GROUP DECISION MAKING

organizational behavior  GROUP DECISION MAKING

Overview

Group and organizational effectiveness hinge on minimizing process losses, achieving process gains, aligning group goals with organizational goals, and having the appropriate level of group cohesiveness. Three types of groups that are especially important in many organizations include the top management team, self-managed work teams, and research and development teams. This chapter makes the following points:

a.  Actual group performance often falls short of potential performance; process losses result from coordination and motivation problems in groups. Process gains cause the potential performance of a group to rise, and they enhance group effectiveness.

b.  Social loafing, a motivation problem that leads to process losses, is the tendency of individuals to exert less effort when they work in a group than when they work alone. Social loafing occurs for two reasons: (a) individuals in a group think that they will not receive positive outcomes for performing at a high level or negative outcomes for substandard performance because individual levels of performance cannot easily be identified and evaluated; and

(b) individuals think that their own efforts are unimportant or not needed. Social loafing can be eliminated or reduced by making each individual feel that he or she can make an important and worthwhile contribution to the group, and by keeping group size small.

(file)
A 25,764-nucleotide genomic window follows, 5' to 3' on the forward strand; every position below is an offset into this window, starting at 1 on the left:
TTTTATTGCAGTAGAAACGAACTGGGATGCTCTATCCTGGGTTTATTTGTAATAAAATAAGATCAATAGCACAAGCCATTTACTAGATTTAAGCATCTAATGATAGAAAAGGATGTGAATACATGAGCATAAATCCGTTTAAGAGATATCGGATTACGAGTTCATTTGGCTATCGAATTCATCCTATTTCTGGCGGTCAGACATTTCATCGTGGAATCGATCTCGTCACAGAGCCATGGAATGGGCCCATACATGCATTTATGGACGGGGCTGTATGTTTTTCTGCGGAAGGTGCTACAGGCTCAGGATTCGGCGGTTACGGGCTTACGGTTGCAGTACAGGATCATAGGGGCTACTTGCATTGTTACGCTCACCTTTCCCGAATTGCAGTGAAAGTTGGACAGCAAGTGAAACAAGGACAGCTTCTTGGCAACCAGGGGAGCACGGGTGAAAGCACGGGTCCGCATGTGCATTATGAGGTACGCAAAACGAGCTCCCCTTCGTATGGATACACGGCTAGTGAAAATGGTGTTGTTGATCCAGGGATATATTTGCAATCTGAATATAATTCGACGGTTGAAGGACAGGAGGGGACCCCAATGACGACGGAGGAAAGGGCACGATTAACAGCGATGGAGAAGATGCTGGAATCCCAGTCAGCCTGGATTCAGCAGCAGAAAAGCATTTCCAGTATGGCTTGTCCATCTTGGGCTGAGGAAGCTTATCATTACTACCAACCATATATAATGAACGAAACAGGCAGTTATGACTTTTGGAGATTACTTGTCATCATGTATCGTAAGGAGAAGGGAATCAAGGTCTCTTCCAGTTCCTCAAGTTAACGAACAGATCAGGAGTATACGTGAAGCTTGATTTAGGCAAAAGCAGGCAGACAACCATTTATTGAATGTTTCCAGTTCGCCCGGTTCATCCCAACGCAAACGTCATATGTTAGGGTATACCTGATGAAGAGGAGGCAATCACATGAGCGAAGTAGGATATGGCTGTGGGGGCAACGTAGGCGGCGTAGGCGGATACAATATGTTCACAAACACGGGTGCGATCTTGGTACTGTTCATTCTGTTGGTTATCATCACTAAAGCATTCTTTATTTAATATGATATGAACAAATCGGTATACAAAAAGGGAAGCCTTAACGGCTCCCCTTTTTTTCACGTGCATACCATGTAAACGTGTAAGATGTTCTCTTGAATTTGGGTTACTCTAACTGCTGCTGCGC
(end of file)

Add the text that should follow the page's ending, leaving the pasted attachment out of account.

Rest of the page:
c.  Group tasks can be characterized in terms of the nature of interdependence between group members. Thompson describes three types of task interdependence: pooled, sequential, and reciprocal. The nature and causes of process losses and process gains depend on the type of task involved and the degree of interdependence among group members.

d.  Group cohesiveness is the attractiveness of a group to its members. Group size, the similarity/diversity of group members, competition with other groups, success, and the exclusiveness of the group help to determine the level of participation and communication within a group, the level of conformity to group norms, and group goal accomplishment. Group goals aligned with organization goals, lead to an optimal level of group cohesiveness that results in high performance. When group goals are not aligned with organization goals, group cohesiveness is dysfunctional for an organization.

e.  Four kinds of work groups that have the potential to affect organizational performance dramatically are top-management teams, self-managed work teams, research and development teams, and virtual teams.

Deciding When to Use a Team

Use a Team When:

  • Many perspectives are needed
  • Acceptance of the decision is critical
  • The problem is complex or unstructured
  • Individuals judgments are unreliable
  • Individuals are unwilling to take necessary risks
  • You want to develop team members’ team-related skills

Be Cautious About Using a Team When:

  • The issue is unimportant
  • Individuals don’t want to participate
  • Individual risk preferences are too high
  • Time is of the essence
  • Group norms are unacceptable

Guidelines for Dealing with Problem Behaviors

  • Choose team members carefully.
  • Offer training.
  • Provide clear goals.
  • Clearly define member responsibilities.
  • Use peer evaluations.
  • Reward superior performance.
  • Don’t let social considerations overwhelm concern with the task.
  • Remove problem team members as a last resort.

Group Decision Making

Advantages